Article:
The tips are based on the Dunn & Dunn Learning Styles Model developed by Professors Rita and Kenneth Dunn to assist the New York State Department of Education in improving the effectiveness of instruction for students not demonstrating sufficient progress. The model is based on 20 elements, divided among five categories (called stimuli in the model), that affect learning. Use of the model has been statistically proven to improve student performance.
The model's five stimuli are environmental, emotional, sociological, physiological, and psychological. A nice illustration of the stimuli and elements is here. A very similar model, the Learning Styles Pyramid Model is illustrated here.
The first half of the tips are not specific to Math and apply to a broad range of learning situations. The second half are Math-specific.
- Ask your child how he learns best
- Notice whether your child learns better in the morning, afternoon, or evening
- Introduce a lesson by relating its content to your child's life
- Use anecdotes and stories to convey the practical relevance of lessons
- Use humor, songs, poetry, cartoons, drama and color to capture attention and stimulate receptivity and learning
- Use pictures, drawings, graphs, illustrations, and charts to engage the visual sense
- Allow flexibility in lighting (natural, bright, soft, dim, incandescent vs. fluorescent)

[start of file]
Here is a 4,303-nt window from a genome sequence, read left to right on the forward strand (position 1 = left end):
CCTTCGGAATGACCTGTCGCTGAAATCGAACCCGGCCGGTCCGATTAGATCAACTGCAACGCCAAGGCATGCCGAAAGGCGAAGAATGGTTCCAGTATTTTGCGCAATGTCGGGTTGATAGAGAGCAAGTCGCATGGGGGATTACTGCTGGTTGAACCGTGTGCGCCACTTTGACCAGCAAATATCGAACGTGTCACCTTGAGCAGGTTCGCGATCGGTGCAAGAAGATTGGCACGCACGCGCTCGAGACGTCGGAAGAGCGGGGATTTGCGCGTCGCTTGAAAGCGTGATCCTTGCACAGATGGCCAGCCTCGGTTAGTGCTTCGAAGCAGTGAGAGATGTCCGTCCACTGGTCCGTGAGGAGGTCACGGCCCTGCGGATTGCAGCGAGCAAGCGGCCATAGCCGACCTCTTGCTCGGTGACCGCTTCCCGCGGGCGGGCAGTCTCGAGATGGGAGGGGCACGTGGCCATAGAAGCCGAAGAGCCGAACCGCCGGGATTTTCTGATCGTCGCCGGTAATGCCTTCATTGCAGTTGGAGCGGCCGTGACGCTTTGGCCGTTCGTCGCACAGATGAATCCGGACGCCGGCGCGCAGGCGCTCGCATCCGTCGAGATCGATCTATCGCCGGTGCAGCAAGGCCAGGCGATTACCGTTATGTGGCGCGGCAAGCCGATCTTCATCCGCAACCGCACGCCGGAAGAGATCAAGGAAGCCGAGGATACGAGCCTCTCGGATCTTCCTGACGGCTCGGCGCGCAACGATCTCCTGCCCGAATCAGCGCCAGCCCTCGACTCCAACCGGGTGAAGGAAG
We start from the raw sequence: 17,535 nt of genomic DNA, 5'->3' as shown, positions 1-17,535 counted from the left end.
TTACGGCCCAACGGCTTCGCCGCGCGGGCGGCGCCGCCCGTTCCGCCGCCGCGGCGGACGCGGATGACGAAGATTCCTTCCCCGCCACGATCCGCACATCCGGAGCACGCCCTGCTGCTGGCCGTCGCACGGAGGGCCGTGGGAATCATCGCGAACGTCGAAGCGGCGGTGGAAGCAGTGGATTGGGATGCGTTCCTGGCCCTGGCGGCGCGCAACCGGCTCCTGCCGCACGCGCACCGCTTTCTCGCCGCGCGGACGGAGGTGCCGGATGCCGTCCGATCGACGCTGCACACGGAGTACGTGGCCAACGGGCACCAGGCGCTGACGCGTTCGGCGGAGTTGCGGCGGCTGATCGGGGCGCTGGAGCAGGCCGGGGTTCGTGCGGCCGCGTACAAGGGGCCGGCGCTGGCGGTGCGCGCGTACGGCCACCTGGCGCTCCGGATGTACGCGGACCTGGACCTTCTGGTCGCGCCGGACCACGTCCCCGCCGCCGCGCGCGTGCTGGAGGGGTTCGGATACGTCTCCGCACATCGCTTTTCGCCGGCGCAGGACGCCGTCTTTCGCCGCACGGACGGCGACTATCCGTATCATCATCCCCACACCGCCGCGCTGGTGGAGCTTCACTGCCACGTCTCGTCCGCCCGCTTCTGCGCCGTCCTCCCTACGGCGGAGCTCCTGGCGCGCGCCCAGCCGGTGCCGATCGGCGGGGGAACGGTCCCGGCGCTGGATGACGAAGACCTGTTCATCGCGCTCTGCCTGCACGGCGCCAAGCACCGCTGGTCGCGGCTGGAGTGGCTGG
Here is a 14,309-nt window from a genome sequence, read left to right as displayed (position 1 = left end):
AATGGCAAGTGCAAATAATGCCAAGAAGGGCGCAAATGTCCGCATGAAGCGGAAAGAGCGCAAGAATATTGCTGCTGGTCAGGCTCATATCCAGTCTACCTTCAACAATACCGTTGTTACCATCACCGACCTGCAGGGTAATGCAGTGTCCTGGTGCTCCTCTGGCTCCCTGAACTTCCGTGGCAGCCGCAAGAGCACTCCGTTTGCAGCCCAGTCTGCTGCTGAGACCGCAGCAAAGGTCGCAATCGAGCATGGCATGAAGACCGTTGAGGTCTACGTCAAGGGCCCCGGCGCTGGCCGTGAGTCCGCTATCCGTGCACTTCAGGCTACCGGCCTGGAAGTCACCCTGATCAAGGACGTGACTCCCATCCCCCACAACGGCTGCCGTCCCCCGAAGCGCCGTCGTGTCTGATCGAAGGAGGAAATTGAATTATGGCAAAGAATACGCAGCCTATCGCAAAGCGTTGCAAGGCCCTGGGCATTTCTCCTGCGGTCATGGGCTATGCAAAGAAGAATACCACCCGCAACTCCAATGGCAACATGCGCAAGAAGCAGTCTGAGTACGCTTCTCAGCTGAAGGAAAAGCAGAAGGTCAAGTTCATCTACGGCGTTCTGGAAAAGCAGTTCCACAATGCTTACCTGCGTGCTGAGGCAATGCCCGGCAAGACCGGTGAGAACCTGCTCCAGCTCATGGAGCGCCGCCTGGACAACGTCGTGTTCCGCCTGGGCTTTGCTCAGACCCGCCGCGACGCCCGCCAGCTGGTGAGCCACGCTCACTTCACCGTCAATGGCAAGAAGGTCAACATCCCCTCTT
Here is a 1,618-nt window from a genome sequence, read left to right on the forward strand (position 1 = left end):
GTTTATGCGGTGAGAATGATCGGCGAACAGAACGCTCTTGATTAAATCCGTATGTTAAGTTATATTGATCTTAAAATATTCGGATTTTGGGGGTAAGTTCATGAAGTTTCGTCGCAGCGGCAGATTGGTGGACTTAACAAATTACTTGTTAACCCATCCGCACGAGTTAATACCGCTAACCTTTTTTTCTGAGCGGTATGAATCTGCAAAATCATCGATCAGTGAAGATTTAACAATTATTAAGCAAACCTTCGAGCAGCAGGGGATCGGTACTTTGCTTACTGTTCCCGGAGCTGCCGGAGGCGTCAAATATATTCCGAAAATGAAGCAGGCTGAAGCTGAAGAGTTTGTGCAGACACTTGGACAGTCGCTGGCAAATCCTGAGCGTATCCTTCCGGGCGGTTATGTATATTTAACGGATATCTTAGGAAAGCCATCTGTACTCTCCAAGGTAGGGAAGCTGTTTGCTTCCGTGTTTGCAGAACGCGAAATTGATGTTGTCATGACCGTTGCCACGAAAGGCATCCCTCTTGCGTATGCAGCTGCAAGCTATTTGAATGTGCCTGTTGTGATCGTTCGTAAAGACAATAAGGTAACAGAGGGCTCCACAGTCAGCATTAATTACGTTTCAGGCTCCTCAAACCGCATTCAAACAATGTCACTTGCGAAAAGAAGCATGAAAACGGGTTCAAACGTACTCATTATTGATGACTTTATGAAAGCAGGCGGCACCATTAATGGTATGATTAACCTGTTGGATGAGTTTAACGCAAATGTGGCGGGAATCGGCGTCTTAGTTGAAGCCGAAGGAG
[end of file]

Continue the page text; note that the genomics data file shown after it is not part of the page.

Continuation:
- Allow flexibility in seating arrangement (experiment with casual and relaxed seating)
- Encourage use of white boards, bulletin boards, outside areas, and large floor space for your child to demonstrate what he is learning
- Notice whether the room is too cold or too warm for your child
- Try incorporating soft background music into the learning environment (with no lyrics to distract)
- Notice whether your child prefers to work alone, in a group, or with adult or authority figures
- When working in groups, encourage a 60 second break every 15 minutes to review with others, what the children just learned
- Explore with your child if he learns best while snacking
- For learning about numbers and operations try counters, Cuisenaire rods, blocks, chips, abaci, wooden cubes, and counting sticks
- For more advanced learners, try number lines, charts, computers, and calculators
- Use card and board games and let your child create his own games
- Encourage your child to create his own word problems to provide a context for what he 's learning as well as to support his computation
- In early algebra lessons, start with tables and graphs to show relevance of the material
- Use geometric models, geoboards, rectangular dot paper, geoblocks, tiles, tangrams, and mirrors to sketch and record shapes
- Have kids learn about points, lines, angles and other geometric ideas by using their hands and arms to illustrate the ideas. This can be especially fun if there is a group of kids to illustrate these ideas together.
- Support learning of measurement through instruments: rulers, meter sticks, tape measures, trundle wheels, graduated beakers, measuring cups and spoons, kitchen and bathroom scales, thermometers, timers, clocks, and protractors
- Try having your child work out a problem on a white board and see if having him stand makes a difference
- Encourage your child to talk about what he learned, give feedback, and show him how to apply what he has learned to his life
- Use story books to teach Math concepts such as time, money, measurement, and problem-solving
- Teach about data analysis, probability, and statistics through newspaper graphics, newspapers, and charts. Also, use dice, coins, cards, colored cubes, chips, spinners, graph paper, squares, calculators, and computers